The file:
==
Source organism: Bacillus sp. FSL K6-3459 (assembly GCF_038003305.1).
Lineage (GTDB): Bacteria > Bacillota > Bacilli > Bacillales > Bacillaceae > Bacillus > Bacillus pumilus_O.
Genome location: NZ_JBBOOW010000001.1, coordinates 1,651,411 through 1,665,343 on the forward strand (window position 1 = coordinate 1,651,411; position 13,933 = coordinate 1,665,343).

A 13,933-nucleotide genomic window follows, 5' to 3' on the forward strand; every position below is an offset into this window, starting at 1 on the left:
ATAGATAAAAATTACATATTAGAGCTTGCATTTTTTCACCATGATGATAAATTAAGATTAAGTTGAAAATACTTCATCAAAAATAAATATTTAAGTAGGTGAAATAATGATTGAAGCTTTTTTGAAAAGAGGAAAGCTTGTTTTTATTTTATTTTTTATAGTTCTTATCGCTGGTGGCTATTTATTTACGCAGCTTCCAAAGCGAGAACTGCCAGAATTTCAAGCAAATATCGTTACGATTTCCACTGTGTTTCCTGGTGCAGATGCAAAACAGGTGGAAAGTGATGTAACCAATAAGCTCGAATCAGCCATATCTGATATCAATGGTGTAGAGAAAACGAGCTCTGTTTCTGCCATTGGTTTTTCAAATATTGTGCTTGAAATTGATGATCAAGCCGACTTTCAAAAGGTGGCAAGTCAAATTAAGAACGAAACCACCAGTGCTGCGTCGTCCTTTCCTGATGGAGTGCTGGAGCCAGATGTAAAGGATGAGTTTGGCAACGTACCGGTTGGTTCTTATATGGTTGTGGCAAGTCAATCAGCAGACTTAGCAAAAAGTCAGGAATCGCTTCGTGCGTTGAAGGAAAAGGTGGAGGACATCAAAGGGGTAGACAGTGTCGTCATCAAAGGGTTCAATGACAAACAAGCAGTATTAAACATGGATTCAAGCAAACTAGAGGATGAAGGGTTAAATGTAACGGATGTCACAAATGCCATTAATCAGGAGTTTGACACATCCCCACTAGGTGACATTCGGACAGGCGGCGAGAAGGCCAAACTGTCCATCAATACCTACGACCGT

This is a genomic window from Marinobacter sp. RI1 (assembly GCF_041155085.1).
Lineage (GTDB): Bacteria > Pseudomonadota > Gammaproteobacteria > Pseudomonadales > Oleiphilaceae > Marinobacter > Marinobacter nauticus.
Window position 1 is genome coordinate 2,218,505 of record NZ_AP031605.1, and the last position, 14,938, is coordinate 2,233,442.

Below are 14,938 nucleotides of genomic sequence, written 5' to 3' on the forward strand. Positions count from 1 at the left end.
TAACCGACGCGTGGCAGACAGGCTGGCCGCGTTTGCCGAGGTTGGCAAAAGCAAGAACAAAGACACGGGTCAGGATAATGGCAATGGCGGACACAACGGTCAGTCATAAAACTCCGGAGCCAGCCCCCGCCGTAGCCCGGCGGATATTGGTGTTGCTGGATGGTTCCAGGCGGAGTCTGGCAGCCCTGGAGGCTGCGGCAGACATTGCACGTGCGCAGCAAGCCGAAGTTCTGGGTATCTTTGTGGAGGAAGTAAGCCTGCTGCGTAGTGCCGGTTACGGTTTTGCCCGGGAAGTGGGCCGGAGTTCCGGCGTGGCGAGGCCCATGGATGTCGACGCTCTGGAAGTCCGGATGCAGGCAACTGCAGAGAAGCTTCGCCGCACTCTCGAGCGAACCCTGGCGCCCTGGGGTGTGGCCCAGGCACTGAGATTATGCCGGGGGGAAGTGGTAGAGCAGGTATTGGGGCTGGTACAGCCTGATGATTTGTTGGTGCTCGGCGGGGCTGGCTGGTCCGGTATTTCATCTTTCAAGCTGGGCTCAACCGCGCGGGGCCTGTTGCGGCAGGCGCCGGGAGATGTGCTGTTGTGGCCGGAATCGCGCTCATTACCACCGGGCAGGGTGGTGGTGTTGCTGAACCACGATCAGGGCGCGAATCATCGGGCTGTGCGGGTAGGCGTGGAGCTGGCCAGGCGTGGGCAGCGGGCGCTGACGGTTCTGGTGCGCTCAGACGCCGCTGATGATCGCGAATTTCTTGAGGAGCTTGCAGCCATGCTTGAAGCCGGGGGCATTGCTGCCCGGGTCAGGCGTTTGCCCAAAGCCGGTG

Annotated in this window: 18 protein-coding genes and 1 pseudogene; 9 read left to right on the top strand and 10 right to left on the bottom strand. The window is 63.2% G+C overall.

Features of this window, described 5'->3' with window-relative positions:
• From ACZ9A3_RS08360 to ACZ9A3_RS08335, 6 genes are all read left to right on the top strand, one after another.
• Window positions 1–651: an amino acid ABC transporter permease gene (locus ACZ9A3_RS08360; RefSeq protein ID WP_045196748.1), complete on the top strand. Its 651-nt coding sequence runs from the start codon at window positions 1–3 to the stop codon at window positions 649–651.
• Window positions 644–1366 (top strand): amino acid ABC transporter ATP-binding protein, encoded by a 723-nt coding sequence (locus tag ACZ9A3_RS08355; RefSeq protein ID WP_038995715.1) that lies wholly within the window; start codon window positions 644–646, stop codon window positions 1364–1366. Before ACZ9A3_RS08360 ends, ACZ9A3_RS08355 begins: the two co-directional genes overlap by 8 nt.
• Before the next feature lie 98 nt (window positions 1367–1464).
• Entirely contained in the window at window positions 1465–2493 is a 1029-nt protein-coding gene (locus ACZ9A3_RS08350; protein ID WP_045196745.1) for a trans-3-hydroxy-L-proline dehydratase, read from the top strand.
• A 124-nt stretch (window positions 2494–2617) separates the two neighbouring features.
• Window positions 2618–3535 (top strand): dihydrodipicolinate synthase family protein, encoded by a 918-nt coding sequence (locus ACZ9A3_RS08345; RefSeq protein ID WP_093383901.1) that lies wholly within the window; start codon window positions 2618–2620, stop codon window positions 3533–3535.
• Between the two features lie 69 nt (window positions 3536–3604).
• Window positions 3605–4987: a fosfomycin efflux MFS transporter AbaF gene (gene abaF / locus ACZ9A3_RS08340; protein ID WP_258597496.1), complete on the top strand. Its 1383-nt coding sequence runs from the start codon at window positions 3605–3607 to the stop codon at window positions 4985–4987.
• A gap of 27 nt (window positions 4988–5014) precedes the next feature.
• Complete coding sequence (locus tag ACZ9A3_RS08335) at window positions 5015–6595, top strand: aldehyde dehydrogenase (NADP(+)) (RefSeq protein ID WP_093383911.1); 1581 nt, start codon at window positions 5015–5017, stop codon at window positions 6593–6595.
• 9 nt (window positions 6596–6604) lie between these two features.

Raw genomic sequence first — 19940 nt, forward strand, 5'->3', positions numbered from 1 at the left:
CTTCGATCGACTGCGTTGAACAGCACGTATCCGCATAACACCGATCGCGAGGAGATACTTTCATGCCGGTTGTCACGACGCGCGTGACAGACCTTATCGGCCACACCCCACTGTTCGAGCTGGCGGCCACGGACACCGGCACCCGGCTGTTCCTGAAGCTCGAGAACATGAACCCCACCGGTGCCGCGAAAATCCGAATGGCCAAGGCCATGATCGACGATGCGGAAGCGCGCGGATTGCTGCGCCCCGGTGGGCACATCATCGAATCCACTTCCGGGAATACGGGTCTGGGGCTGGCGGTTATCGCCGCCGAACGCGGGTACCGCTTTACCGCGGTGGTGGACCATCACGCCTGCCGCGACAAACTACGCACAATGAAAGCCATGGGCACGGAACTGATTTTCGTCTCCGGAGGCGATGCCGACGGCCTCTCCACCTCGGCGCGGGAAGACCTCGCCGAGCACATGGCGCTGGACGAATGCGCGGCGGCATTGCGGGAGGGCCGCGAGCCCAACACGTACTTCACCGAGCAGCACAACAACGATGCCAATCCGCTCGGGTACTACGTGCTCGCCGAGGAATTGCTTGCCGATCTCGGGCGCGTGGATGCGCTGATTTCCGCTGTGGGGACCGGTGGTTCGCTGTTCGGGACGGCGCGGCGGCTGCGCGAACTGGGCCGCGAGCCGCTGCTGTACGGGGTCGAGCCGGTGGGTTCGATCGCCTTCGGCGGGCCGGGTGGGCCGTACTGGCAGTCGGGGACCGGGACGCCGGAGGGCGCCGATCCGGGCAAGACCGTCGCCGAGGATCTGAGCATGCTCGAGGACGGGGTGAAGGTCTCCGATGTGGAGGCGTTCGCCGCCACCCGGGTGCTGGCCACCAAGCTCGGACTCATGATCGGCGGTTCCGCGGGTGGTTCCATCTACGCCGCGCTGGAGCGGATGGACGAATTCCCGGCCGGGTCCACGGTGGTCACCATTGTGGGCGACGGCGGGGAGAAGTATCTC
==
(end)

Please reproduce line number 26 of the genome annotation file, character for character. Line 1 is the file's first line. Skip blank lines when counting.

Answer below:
CTTCGATCGACTGCGTTGAACAGCACGTATCCGCATAACACCGATCGCGAGGAGATACTTTCATGCCGGTTGTCACGACGCGCGTGACAGACCTTATCGGCCACACCCCACTGTTCGAGCTGGCGGCCACGGACACCGGCACCCGGCTGTTCCTGAAGCTCGAGAACATGAACCCCACCGGTGCCGCGAAAATCCGAATGGCCAAGGCCATGATCGACGATGCGGAAGCGCGCGGATTGCTGCGCCCCGGTGGGCACATCATCGAATCCACTTCCGGGAATACGGGTCTGGGGCTGGCGGTTATCGCCGCCGAACGCGGGTACCGCTTTACCGCGGTGGTGGACCATCACGCCTGCCGCGACAAACTACGCACAATGAAAGCCATGGGCACGGAACTGATTTTCGTCTCCGGAGGCGATGCCGACGGCCTCTCCACCTCGGCGCGGGAAGACCTCGCCGAGCACATGGCGCTGGACGAATGCGCGGCGGCATTGCGGGAGGGCCGCGAGCCCAACACGTACTTCACCGAGCAGCACAACAACGATGCCAATCCGCTCGGGTACTACGTGCTCGCCGAGGAATTGCTTGCCGATCTCGGGCGCGTGGATGCGCTGATTTCCGCTGTGGGGACCGGTGGTTCGCTGTTCGGGACGGCGCGGCGGCTGCGCGAACTGGGCCGCGAGCCGCTGCTGTACGGGGTCGAGCCGGTGGGTTCGATCGCCTTCGGCGGGCCGGGTGGGCCGTACTGGCAGTCGGGGACCGGGACGCCGGAGGGCGCCGATCCGGGCAAGACCGTCGCCGAGGATCTGAGCATGCTCGAGGACGGGGTGAAGGTCTCCGATGTGGAGGCGTTCGCCGCCACCCGGGTGCTGGCCACCAAGCTCGGACTCATGATCGGCGGTTCCGCGGGTGGTTCCATCTACGCCGCGCTGGAGCGGATGGACGAATTCCCGGCCGGGTCCACGGTGGTCACCATTGTGGGCGACGGCGGGGAGAAGTATCTC